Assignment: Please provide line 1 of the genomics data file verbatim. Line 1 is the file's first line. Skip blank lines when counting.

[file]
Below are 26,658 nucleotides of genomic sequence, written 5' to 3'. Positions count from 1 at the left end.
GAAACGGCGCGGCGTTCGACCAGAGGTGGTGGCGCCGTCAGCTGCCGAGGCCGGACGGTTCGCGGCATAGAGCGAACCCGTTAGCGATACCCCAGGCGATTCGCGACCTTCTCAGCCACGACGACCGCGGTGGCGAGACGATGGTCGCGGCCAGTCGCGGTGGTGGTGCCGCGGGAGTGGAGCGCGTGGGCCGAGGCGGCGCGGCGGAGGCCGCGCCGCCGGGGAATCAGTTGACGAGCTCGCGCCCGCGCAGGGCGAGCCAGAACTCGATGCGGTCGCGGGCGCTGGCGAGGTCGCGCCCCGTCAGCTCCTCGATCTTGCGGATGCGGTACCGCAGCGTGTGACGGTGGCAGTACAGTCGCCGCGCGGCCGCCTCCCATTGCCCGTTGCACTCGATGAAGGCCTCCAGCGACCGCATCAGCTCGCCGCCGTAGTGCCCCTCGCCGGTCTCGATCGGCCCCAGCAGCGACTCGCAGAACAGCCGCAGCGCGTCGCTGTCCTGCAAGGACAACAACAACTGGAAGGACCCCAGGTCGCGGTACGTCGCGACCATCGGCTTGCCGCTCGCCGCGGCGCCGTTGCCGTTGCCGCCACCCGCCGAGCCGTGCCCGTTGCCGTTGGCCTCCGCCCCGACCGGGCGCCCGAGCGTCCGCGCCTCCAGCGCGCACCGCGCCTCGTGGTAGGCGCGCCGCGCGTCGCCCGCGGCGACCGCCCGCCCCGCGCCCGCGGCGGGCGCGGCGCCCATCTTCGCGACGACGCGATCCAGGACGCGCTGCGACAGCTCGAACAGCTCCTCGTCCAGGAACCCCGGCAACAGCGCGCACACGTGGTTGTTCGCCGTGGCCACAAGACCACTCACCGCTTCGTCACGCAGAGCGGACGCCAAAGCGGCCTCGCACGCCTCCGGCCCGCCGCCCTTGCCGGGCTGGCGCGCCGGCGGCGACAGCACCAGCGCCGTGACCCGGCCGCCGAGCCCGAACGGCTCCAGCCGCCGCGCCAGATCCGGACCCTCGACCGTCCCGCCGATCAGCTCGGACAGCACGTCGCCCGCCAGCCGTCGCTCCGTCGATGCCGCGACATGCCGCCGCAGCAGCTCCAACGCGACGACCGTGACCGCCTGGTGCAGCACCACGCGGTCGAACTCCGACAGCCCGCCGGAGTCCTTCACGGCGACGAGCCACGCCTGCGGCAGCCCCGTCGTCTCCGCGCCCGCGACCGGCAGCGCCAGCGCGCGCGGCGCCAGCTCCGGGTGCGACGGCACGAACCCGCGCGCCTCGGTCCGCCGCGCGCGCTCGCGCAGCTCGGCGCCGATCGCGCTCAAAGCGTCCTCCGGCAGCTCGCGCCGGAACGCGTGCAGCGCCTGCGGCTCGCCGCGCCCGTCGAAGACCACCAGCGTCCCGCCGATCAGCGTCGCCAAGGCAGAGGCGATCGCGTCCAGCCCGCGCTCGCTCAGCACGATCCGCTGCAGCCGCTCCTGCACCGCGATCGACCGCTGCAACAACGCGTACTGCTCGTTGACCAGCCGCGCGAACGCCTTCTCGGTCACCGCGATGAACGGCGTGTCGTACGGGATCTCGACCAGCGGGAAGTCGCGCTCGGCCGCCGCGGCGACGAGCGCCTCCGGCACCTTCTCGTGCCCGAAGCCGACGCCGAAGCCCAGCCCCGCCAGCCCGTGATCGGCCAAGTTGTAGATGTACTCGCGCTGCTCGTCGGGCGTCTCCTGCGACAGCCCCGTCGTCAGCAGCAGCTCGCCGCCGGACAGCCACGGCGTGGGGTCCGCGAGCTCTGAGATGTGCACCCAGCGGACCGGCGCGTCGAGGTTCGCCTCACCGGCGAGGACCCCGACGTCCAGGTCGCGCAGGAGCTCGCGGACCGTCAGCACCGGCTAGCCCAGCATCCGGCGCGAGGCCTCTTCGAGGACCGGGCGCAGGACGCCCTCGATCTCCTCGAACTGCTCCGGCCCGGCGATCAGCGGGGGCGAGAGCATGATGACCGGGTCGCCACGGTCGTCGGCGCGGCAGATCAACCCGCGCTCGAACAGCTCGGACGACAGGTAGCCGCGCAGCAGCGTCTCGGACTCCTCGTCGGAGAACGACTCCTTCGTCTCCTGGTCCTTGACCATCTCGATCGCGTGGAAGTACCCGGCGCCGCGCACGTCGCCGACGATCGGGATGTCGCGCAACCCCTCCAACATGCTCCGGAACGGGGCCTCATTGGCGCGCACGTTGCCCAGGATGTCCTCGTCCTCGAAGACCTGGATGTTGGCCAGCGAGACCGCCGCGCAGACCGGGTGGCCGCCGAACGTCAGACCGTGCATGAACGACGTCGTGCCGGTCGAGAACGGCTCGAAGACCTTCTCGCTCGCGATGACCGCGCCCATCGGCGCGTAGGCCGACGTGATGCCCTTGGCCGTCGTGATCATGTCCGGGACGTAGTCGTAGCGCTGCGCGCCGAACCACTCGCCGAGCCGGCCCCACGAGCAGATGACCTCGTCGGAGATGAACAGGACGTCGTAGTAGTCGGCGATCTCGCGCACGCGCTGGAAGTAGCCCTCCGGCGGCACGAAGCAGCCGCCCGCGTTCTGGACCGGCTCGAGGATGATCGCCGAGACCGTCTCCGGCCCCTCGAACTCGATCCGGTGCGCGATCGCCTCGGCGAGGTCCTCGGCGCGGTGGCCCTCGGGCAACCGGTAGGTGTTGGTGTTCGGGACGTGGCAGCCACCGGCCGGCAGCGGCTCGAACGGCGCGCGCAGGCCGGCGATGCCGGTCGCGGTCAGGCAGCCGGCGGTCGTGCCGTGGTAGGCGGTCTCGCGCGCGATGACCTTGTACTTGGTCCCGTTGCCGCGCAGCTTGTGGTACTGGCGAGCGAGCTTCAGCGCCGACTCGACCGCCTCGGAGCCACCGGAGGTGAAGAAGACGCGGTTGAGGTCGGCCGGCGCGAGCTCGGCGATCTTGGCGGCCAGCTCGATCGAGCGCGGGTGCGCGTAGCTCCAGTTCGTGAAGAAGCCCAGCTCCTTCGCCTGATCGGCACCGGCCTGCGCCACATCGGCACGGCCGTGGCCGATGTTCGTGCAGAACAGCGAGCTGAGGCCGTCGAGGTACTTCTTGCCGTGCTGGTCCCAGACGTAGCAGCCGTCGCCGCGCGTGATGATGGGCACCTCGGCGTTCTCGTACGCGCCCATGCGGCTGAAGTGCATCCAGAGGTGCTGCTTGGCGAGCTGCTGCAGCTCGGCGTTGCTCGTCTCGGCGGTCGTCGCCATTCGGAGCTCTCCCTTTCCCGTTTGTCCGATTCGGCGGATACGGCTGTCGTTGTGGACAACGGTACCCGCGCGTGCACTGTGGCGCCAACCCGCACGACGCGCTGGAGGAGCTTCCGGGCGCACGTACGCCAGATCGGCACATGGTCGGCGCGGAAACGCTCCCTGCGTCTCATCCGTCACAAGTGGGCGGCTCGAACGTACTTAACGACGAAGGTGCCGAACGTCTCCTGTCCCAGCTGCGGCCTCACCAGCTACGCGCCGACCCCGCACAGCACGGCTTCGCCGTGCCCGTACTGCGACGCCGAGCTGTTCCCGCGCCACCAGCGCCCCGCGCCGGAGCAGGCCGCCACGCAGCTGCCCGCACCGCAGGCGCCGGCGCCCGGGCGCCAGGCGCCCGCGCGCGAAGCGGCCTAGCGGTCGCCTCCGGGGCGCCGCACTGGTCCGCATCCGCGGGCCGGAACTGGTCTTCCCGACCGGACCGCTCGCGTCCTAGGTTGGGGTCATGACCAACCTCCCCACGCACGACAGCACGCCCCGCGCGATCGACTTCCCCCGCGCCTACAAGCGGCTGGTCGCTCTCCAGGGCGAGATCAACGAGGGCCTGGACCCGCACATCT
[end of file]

Below are 26,658 nucleotides of genomic sequence, written 5' to 3'. Positions count from 1 at the left end.